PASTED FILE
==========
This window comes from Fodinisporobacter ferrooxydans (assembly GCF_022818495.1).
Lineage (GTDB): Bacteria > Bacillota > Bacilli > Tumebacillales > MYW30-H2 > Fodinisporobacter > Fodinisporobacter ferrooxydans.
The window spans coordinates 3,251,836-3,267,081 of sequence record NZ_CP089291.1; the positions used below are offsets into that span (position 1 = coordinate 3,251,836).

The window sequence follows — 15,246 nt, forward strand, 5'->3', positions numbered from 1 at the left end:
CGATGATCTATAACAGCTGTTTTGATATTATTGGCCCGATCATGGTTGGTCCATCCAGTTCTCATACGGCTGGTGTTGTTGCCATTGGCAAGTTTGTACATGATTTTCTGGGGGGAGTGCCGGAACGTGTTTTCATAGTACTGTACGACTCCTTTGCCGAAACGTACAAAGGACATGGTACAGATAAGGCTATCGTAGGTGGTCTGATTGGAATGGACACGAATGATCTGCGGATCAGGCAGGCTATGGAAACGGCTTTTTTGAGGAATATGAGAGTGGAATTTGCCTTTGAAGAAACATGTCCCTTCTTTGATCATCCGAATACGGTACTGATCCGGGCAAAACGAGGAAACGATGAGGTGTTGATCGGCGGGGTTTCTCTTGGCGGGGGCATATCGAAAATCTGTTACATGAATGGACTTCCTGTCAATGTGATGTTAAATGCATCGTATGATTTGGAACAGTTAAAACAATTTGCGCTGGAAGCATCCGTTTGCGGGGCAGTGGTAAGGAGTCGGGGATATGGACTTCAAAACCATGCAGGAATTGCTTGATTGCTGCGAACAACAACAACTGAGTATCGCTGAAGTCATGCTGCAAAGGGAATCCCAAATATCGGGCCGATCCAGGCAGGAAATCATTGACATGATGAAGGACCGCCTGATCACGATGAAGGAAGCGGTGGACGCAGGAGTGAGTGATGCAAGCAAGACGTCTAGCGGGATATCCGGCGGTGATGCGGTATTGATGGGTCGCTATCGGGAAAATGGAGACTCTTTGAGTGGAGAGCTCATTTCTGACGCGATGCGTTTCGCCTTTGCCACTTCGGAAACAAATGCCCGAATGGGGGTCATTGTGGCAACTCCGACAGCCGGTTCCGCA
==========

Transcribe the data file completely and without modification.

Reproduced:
This window comes from Fodinisporobacter ferrooxydans (assembly GCF_022818495.1).
Lineage (GTDB): Bacteria > Bacillota > Bacilli > Tumebacillales > MYW30-H2 > Fodinisporobacter > Fodinisporobacter ferrooxydans.
The window spans coordinates 3,251,836-3,267,081 of sequence record NZ_CP089291.1; the positions used below are offsets into that span (position 1 = coordinate 3,251,836).

The window sequence follows — 15,246 nt, forward strand, 5'->3', positions numbered from 1 at the left end:
CGATGATCTATAACAGCTGTTTTGATATTATTGGCCCGATCATGGTTGGTCCATCCAGTTCTCATACGGCTGGTGTTGTTGCCATTGGCAAGTTTGTACATGATTTTCTGGGGGGAGTGCCGGAACGTGTTTTCATAGTACTGTACGACTCCTTTGCCGAAACGTACAAAGGACATGGTACAGATAAGGCTATCGTAGGTGGTCTGATTGGAATGGACACGAATGATCTGCGGATCAGGCAGGCTATGGAAACGGCTTTTTTGAGGAATATGAGAGTGGAATTTGCCTTTGAAGAAACATGTCCCTTCTTTGATCATCCGAATACGGTACTGATCCGGGCAAAACGAGGAAACGATGAGGTGTTGATCGGCGGGGTTTCTCTTGGCGGGGGCATATCGAAAATCTGTTACATGAATGGACTTCCTGTCAATGTGATGTTAAATGCATCGTATGATTTGGAACAGTTAAAACAATTTGCGCTGGAAGCATCCGTTTGCGGGGCAGTGGTAAGGAGTCGGGGATATGGACTTCAAAACCATGCAGGAATTGCTTGATTGCTGCGAACAACAACAACTGAGTATCGCTGAAGTCATGCTGCAAAGGGAATCCCAAATATCGGGCCGATCCAGGCAGGAAATCATTGACATGATGAAGGACCGCCTGATCACGATGAAGGAAGCGGTGGACGCAGGAGTGAGTGATGCAAGCAAGACGTCTAGCGGGATATCCGGCGGTGATGCGGTATTGATGGGTCGCTATCGGGAAAATGGAGACTCTTTGAGTGGAGAGCTCATTTCTGACGCGATGCGTTTCGCCTTTGCCACTTCGGAAACAAATGCCCGAATGGGGGTCATTGTGGCAACTCCGACAGCCGGTTCCGCA